“Engagement with the Muslim community should not be a ‘sneak and peak.’ If there is something happening in my mosque that is of a security concern, I want to be an ally rather than an assumed accomplice,” said Johari Abdul-Malik, an imam and director of outreach Dar Al-Hijrah Islamic Center, a mosque in Falls Church, Virginia. It was recently targeted by a man who left a hoax bomb at the mosque in an apparent hate crime.
“I’m not a person who has a problem with undercover police work,” added Johari. “It’s been a proven method, like when the Ku Klux Klan was infiltrated by the FBI. The only issue is that we’re not the KKK. We should be America’s brightest prospects and not America’s greatest suspects. We know statistically, from the disruption of potential violent extremists who happen to be living in the Muslim community, that American Muslims are on the front lines of informing law enforcement that something unusual is happening. When you have that ‘sneak and peak’ approach, it hampers engagement rather than helps it.”
Johari recalled a case in 2012 when the FBI apprehended Amine El Khalifi, an illegal immigrant from Morocco who had plotted to detonate a bomb at the U.S. Capitol. El Khalifi had occasionally attended prayer services at Johari’s mosque, but Johari had no idea that he was a suspicious character. The FBI later told Johari that they had been following El Khalifi, adding publicly that he had not been influenced by any ideology at Johari’s mosque.
“If there’s [FBI] coming in through the back door, I should know what’s going on, as the leader of the institution. If I’m going to be your partner, tell me what’s going on,” said Johari. “I have every reason to want to be a part of the solution because my community is at risk from such individuals.”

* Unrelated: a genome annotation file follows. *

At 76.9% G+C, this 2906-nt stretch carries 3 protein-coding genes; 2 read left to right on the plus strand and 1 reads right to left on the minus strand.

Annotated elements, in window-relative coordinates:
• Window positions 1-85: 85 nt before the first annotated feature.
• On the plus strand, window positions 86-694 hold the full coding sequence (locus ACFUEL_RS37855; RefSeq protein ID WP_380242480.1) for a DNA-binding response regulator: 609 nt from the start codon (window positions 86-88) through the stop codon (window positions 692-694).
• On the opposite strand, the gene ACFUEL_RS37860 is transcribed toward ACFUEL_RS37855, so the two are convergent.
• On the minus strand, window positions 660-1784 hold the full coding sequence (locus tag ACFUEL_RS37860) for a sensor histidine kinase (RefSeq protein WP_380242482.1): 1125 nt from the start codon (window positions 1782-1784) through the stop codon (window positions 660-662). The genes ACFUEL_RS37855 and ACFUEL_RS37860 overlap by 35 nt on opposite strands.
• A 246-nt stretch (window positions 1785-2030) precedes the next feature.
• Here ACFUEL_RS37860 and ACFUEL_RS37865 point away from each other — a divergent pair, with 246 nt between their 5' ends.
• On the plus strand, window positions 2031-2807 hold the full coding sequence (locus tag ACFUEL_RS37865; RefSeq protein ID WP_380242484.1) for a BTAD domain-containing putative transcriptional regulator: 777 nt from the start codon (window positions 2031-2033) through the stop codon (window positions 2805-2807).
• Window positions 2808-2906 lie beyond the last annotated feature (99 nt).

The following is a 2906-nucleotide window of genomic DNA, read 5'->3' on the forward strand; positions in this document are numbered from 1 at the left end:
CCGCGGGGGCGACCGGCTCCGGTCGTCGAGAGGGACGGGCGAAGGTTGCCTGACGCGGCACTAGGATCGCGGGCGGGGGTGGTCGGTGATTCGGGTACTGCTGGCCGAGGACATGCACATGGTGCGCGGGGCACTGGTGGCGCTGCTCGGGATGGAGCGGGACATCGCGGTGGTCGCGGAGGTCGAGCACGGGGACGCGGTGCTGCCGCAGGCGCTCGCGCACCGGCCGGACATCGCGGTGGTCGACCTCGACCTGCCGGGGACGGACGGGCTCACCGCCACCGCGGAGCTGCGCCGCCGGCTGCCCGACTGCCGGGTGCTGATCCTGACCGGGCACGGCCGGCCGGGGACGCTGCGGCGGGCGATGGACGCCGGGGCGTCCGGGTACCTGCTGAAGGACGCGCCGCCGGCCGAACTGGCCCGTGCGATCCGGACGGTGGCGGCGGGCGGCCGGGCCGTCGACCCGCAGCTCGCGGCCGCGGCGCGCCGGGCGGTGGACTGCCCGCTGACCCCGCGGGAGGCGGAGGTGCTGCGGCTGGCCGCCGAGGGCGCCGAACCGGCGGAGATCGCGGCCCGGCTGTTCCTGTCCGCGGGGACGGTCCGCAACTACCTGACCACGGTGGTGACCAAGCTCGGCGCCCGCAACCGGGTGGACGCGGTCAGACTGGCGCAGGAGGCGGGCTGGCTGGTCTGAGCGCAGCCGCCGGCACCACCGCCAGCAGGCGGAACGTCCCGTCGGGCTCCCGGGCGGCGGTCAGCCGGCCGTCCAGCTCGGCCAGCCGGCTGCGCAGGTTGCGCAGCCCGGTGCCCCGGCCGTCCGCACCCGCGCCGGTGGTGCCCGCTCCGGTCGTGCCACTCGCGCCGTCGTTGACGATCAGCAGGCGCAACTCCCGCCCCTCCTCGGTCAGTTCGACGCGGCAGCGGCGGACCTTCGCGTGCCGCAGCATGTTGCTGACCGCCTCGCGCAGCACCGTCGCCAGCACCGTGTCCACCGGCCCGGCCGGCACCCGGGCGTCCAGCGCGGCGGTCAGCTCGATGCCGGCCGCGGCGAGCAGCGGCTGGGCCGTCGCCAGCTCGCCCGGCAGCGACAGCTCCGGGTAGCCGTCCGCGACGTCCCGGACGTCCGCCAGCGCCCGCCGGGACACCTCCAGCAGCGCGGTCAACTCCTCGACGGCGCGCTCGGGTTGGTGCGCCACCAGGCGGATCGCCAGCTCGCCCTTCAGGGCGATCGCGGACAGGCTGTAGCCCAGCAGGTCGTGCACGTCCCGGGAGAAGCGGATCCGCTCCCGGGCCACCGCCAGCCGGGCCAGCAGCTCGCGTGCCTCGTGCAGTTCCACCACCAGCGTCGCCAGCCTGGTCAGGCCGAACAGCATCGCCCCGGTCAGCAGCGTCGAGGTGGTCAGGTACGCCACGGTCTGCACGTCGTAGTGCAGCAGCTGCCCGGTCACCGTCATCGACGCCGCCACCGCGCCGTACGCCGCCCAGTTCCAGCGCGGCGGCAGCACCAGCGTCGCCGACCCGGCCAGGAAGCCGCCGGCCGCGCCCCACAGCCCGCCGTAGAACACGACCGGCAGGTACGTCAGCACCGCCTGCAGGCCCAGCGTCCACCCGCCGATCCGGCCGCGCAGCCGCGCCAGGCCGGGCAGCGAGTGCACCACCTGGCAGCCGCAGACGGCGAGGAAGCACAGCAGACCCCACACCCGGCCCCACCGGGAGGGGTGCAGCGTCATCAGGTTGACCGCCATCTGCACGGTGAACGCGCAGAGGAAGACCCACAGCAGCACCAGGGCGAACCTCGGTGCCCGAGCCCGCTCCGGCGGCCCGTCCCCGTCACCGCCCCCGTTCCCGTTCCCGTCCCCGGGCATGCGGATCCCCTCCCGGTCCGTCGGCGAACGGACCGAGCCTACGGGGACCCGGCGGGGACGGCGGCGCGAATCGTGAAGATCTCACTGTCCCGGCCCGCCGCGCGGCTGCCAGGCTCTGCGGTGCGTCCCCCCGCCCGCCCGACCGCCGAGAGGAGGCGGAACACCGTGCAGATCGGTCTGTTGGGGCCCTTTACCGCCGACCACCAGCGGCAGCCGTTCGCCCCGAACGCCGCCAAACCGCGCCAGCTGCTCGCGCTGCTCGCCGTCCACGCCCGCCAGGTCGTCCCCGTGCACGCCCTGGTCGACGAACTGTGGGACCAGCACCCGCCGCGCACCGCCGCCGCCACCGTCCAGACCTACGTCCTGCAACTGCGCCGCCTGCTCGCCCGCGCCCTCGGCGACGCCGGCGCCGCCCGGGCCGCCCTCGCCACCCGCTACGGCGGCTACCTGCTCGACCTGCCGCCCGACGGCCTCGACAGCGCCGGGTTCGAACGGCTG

Other Muslims say that they have accepted the reality of surveillance.
“For reasons of national security, if there is a particular mosque of concern, it is the right thing to do to monitor them,” said Harris Zafar, who serves as a spokesperson for the Ahmadiyya Muslim Community USA, a reformist Muslim group. “We have absolutely nothing to hide, which is why our international leader, His Holiness Mirza Masroor Ahmad, has even said to go ahead and monitor our mosques and listen to our sermons if you would like.”
But, Zafar says, undercover surveillance -- which he suspects is happening in mosques all over the U.S. -- is problematic when it becomes the only relationship law enforcement has with the American Muslim community.
“What I hope Governor Huckabee and others will realize is that we as American Muslims are not your enemy, nor are we suspects. We are the greatest allies America has in this fight against extremism,” he said. “I found Governor Huckabee’s blatantly sarcastic tone in discussing the peacefulness of Islam troubling. That’s not going to build the relationships we want. I’d like to see more candidates talking about what they can to to partner with Muslims to overcome fear and hysteria and also address the problem of radicalization.”